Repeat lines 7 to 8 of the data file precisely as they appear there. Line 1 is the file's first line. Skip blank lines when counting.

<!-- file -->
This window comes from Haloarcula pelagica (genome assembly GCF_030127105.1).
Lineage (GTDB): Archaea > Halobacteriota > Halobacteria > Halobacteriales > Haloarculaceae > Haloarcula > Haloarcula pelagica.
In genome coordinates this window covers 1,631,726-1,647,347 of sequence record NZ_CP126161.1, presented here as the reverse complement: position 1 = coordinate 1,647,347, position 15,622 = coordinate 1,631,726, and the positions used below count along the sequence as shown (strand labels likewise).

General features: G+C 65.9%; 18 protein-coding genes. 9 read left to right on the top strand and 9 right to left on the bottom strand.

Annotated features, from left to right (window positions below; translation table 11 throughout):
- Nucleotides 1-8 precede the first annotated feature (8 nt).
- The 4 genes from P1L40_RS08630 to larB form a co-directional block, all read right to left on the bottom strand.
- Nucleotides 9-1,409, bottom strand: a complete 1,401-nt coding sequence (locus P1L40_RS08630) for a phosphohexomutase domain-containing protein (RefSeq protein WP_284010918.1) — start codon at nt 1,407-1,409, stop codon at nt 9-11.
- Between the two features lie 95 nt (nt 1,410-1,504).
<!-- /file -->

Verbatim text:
- The 4 genes from P1L40_RS08630 to larB form a co-directional block, all read right to left on the bottom strand.
- Nucleotides 9-1,409, bottom strand: a complete 1,401-nt coding sequence (locus P1L40_RS08630) for a phosphohexomutase domain-containing protein (RefSeq protein WP_284010918.1) — start codon at nt 1,407-1,409, stop codon at nt 9-11.